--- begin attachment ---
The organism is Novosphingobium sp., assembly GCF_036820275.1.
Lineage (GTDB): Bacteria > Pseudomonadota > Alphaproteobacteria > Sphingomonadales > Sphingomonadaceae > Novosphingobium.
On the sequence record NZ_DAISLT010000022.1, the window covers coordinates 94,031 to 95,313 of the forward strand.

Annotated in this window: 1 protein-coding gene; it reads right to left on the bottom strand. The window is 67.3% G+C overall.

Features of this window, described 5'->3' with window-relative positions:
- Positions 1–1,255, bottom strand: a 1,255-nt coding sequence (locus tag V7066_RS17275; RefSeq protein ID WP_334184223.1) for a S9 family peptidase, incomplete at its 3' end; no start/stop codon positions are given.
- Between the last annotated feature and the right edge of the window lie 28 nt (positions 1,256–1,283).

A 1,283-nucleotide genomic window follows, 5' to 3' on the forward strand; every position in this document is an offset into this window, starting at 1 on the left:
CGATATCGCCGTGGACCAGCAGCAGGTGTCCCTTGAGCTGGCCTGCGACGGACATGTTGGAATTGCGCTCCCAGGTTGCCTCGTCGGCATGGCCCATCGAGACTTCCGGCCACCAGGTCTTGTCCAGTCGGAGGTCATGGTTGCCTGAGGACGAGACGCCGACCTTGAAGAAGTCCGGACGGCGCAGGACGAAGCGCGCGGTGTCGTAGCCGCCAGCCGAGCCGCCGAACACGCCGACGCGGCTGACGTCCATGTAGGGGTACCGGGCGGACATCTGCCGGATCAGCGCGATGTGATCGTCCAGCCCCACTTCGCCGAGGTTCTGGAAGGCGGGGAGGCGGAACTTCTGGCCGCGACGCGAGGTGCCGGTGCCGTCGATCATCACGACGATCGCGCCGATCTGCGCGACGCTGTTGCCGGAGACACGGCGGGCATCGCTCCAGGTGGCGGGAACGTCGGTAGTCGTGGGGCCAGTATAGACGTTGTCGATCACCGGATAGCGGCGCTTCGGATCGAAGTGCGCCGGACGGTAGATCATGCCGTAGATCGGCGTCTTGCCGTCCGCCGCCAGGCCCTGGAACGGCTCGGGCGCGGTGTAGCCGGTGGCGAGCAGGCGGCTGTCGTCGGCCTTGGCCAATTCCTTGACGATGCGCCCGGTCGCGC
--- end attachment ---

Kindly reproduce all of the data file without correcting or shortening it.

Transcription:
The organism is Novosphingobium sp., assembly GCF_036820275.1.
Lineage (GTDB): Bacteria > Pseudomonadota > Alphaproteobacteria > Sphingomonadales > Sphingomonadaceae > Novosphingobium.
On the sequence record NZ_DAISLT010000022.1, the window covers coordinates 94,031 to 95,313 of the forward strand.

Annotated in this window: 1 protein-coding gene; it reads right to left on the bottom strand. The window is 67.3% G+C overall.

Features of this window, described 5'->3' with window-relative positions:
- Positions 1–1,255, bottom strand: a 1,255-nt coding sequence (locus tag V7066_RS17275; RefSeq protein ID WP_334184223.1) for a S9 family peptidase, incomplete at its 3' end; no start/stop codon positions are given.
- Between the last annotated feature and the right edge of the window lie 28 nt (positions 1,256–1,283).

A 1,283-nucleotide genomic window follows, 5' to 3' on the forward strand; every position in this document is an offset into this window, starting at 1 on the left:
CGATATCGCCGTGGACCAGCAGCAGGTGTCCCTTGAGCTGGCCTGCGACGGACATGTTGGAATTGCGCTCCCAGGTTGCCTCGTCGGCATGGCCCATCGAGACTTCCGGCCACCAGGTCTTGTCCAGTCGGAGGTCATGGTTGCCTGAGGACGAGACGCCGACCTTGAAGAAGTCCGGACGGCGCAGGACGAAGCGCGCGGTGTCGTAGCCGCCAGCCGAGCCGCCGAACACGCCGACGCGGCTGACGTCCATGTAGGGGTACCGGGCGGACATCTGCCGGATCAGCGCGATGTGATCGTCCAGCCCCACTTCGCCGAGGTTCTGGAAGGCGGGGAGGCGGAACTTCTGGCCGCGACGCGAGGTGCCGGTGCCGTCGATCATCACGACGATCGCGCCGATCTGCGCGACGCTGTTGCCGGAGACACGGCGGGCATCGCTCCAGGTGGCGGGAACGTCGGTAGTCGTGGGGCCAGTATAGACGTTGTCGATCACCGGATAGCGGCGCTTCGGATCGAAGTGCGCCGGACGGTAGATCATGCCGTAGATCGGCGTCTTGCCGTCCGCCGCCAGGCCCTGGAACGGCTCGGGCGCGGTGTAGCCGGTGGCGAGCAGGCGGCTGTCGTCGGCCTTGGCCAATTCCTTGACGATGCGCCCGGTCGCGC